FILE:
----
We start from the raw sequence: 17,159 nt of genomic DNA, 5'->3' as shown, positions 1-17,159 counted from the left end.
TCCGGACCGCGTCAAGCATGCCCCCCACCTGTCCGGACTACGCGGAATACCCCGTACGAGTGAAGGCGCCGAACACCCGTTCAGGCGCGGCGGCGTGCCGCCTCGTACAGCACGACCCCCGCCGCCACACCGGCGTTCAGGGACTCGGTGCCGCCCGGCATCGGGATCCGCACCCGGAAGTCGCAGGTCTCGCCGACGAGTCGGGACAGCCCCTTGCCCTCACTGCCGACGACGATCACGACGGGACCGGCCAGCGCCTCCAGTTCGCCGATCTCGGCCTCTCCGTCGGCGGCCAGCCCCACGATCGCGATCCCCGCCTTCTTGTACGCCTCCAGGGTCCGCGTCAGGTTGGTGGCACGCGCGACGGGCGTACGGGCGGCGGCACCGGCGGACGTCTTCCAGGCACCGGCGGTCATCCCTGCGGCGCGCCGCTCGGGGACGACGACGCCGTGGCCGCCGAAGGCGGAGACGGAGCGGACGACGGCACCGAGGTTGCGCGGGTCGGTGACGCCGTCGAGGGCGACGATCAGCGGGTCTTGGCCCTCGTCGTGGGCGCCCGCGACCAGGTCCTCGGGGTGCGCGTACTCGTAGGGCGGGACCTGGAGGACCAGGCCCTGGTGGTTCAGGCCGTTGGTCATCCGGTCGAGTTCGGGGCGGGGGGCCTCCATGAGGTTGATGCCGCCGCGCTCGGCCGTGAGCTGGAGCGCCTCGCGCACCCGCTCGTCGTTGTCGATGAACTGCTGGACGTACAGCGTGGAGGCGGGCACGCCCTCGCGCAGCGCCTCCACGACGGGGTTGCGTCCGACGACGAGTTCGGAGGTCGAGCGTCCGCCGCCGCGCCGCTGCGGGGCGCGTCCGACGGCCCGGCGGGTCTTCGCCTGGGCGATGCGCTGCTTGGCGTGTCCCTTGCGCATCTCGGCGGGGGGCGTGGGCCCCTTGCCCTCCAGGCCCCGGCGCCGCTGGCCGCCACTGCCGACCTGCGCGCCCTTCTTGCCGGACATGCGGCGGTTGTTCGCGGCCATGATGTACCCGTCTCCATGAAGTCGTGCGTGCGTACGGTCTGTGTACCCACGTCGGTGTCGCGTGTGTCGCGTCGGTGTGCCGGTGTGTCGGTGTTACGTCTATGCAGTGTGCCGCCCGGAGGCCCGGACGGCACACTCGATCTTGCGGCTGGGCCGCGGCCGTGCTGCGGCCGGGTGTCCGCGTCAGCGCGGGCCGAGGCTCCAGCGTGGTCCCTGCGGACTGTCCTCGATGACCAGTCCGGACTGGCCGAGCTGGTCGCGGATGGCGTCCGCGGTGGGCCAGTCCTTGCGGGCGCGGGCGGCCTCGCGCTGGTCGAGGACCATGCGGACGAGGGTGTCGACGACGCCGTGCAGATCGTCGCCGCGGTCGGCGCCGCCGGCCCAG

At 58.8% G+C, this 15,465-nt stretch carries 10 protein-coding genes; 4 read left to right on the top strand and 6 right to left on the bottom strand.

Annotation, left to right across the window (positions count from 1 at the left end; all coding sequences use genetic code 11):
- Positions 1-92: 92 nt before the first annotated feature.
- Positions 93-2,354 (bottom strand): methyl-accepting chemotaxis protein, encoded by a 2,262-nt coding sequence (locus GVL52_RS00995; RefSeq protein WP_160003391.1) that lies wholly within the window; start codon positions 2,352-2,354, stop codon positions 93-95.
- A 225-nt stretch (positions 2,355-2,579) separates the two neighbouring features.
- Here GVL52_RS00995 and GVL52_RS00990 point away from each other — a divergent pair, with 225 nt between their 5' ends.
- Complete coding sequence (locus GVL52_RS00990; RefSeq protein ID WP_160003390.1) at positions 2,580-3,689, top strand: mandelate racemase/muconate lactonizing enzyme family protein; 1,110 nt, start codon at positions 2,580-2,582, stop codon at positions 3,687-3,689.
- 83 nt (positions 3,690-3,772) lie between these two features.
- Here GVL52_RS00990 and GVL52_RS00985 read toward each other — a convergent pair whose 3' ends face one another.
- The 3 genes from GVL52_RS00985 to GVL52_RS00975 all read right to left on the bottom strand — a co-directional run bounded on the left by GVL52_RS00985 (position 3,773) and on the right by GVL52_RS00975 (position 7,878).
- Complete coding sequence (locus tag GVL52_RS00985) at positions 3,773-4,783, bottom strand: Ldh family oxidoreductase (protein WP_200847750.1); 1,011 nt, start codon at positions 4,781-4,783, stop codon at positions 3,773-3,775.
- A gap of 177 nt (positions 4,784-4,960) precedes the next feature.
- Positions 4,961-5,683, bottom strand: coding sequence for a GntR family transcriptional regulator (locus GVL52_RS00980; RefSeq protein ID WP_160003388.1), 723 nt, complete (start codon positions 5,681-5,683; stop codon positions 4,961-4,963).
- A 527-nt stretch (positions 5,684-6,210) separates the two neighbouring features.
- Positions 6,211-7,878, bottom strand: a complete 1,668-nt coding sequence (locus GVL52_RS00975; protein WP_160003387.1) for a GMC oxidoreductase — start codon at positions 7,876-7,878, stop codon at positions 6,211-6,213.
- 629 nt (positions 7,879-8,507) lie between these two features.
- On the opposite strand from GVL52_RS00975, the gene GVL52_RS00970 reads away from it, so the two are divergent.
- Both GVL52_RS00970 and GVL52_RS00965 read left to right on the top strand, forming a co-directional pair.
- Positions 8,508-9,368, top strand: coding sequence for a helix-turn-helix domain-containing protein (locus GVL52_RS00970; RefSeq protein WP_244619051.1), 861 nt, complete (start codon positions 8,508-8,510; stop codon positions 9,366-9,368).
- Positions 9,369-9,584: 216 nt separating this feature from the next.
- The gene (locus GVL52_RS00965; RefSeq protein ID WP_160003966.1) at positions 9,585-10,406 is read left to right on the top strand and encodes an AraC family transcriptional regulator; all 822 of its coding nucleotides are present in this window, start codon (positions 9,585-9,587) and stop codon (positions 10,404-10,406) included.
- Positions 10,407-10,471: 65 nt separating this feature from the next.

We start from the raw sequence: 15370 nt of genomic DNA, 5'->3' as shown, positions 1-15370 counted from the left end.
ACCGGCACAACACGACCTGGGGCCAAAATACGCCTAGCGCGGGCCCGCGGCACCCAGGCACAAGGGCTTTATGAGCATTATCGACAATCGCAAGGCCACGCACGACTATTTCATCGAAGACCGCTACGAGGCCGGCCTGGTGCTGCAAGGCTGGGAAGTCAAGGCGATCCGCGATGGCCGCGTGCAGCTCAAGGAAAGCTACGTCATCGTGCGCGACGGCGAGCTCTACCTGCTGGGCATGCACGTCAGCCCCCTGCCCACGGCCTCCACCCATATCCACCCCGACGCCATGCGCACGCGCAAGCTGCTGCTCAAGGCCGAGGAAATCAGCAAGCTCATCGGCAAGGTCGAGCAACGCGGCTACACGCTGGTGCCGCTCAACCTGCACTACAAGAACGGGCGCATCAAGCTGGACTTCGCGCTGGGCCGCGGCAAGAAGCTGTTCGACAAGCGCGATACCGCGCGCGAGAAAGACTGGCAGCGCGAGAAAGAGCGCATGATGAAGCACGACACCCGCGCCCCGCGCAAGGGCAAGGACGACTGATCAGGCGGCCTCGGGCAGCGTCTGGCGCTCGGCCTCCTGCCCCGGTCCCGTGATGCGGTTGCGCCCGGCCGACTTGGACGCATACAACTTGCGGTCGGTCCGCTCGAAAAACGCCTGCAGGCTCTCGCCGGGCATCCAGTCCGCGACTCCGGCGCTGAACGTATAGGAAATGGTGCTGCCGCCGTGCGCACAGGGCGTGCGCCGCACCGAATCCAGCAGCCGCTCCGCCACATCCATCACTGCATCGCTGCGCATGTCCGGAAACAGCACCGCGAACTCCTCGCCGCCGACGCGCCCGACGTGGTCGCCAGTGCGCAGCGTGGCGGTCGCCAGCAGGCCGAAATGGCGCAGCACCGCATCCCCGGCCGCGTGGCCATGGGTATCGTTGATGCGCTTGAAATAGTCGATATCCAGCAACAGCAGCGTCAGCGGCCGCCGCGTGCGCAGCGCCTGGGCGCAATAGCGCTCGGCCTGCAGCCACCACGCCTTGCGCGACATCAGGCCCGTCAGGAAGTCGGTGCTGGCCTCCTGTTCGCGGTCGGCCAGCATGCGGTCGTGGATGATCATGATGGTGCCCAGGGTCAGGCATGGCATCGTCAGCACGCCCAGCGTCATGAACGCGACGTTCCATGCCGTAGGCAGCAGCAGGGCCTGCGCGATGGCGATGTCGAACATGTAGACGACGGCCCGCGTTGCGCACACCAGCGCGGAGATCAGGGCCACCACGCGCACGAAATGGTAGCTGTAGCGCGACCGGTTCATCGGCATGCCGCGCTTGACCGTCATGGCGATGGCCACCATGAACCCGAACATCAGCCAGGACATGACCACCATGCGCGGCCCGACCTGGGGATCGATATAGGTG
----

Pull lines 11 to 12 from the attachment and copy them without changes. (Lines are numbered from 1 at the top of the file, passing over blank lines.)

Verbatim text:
- Here GVL52_RS00990 and GVL52_RS00985 read toward each other — a convergent pair whose 3' ends face one another.
- The 3 genes from GVL52_RS00985 to GVL52_RS00975 all read right to left on the bottom strand — a co-directional run bounded on the left by GVL52_RS00985 (position 3,773) and on the right by GVL52_RS00975 (position 7,878).